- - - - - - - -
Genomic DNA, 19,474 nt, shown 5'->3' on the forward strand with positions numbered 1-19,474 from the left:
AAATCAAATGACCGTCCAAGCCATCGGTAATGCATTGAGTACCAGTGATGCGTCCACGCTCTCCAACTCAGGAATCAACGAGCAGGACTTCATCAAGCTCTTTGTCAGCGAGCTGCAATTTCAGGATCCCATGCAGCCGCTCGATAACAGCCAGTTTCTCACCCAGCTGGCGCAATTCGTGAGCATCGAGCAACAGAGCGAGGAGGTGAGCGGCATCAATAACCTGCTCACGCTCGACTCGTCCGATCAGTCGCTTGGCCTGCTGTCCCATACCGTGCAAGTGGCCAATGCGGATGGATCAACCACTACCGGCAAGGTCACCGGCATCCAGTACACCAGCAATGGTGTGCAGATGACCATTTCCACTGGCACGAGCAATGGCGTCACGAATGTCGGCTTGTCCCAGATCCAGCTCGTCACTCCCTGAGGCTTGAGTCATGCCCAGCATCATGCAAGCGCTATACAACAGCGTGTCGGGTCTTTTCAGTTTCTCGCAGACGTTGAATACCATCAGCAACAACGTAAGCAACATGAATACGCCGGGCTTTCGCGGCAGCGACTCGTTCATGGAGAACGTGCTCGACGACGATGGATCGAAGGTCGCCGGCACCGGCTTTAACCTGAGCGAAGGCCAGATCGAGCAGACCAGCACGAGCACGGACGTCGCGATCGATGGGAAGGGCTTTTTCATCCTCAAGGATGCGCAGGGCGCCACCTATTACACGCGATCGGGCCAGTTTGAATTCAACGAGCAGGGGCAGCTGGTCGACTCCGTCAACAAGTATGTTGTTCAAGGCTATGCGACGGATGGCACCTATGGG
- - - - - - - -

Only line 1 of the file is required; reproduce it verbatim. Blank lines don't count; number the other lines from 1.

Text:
Genomic DNA, 19,474 nt, shown 5'->3' on the forward strand with positions numbered 1-19,474 from the left: